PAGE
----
Bookkeeping requires one to know many terms and rules. Contra accounts are special accounts that are established by company bookkeepers to decrease the balance in another account indirectly. Although most of them are used very rarely in bookkeeping practice, they are an important part of bookkeeping records. They allow to preserve the identity of the primary account. In addition, the contra account can be used if there is no account to make an entry opposite to the normal balance of the primary account.
The normal balance of a contra account for an Asset is credit. Thus, you could describe a contra asset as a negative asset. It is an account that reduces or offsets an account it is assigned to. For example, Accumulated depreciation on equipment reduces its associated asset account – Equipment.
A contra liability account is paired with another liability account. This type of account is used less frequently than the contra asset accounts. However, they are still used by bookkeepers when they need to make a book value adjustment to an asset or a liability. When you see Discount on Bonds Payable account or Gain on Reduction account, you will know that these are contra liability accounts.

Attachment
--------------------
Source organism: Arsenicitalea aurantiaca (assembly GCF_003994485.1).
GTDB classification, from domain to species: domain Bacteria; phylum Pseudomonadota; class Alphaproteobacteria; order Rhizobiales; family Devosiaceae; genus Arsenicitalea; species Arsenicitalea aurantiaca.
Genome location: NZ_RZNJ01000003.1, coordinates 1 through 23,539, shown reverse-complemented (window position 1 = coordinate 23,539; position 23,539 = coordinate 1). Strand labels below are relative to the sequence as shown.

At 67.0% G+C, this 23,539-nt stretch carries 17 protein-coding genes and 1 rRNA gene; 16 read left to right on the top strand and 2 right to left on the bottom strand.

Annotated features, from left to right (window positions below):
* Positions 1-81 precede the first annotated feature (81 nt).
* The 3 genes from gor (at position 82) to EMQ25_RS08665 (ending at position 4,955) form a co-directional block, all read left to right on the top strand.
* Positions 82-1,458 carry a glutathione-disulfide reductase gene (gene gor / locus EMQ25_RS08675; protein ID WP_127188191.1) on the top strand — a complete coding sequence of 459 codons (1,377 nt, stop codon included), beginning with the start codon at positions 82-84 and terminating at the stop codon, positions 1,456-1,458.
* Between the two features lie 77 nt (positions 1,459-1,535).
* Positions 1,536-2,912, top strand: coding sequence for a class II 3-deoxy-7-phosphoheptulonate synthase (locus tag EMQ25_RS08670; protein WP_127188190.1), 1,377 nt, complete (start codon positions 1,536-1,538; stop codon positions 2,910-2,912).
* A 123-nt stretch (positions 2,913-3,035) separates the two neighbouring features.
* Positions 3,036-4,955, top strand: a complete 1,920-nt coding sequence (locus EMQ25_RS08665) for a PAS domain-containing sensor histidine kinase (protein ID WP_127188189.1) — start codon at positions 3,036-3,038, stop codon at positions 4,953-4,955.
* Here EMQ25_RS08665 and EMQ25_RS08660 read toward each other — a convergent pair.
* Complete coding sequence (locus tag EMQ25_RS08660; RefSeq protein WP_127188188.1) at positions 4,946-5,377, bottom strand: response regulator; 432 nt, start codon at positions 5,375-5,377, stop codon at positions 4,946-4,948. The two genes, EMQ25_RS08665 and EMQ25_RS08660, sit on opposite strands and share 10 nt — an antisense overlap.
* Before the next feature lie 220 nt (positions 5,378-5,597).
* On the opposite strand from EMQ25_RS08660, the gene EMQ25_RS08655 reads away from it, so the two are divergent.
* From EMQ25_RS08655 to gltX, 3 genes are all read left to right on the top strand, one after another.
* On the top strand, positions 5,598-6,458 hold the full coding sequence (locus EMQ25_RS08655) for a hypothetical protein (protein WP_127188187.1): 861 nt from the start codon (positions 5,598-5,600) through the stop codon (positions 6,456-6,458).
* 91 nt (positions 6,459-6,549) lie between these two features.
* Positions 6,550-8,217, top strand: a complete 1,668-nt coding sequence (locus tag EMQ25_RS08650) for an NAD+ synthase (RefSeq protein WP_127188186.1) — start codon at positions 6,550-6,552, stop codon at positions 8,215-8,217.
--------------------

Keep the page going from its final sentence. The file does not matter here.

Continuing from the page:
Contra Owner’s Equity
A contra account for Owner’s equity is used to decrease the standard equity account. When a business decides to buy back its shares, it will use a Treasury stock account to reflect this event. Since the payment of funds to the business owners decreases the owner’s equity account, the Owner’s drawing contra account is being used.
What is a Contra Revenue Account?
By now, if asked “What is a contra revenue account?”, you will be able to tell that it is an account created to reflect a reduction in revenue. Such a decrease can, for example, be a result of a reduction in product or service price. Respective contra accounts are created: Sales returns, Sales allowances, and Sales discount.
What is a Contra Expense Account?
Just like any contra account discussed above, this account is added to the bookkeeping books to reduce or offset an amount previously recorded in one of the expense accounts. Accordingly, this account will have a credit normal balance. Examples of such accounts include Purchase returns, allowances, and discounts.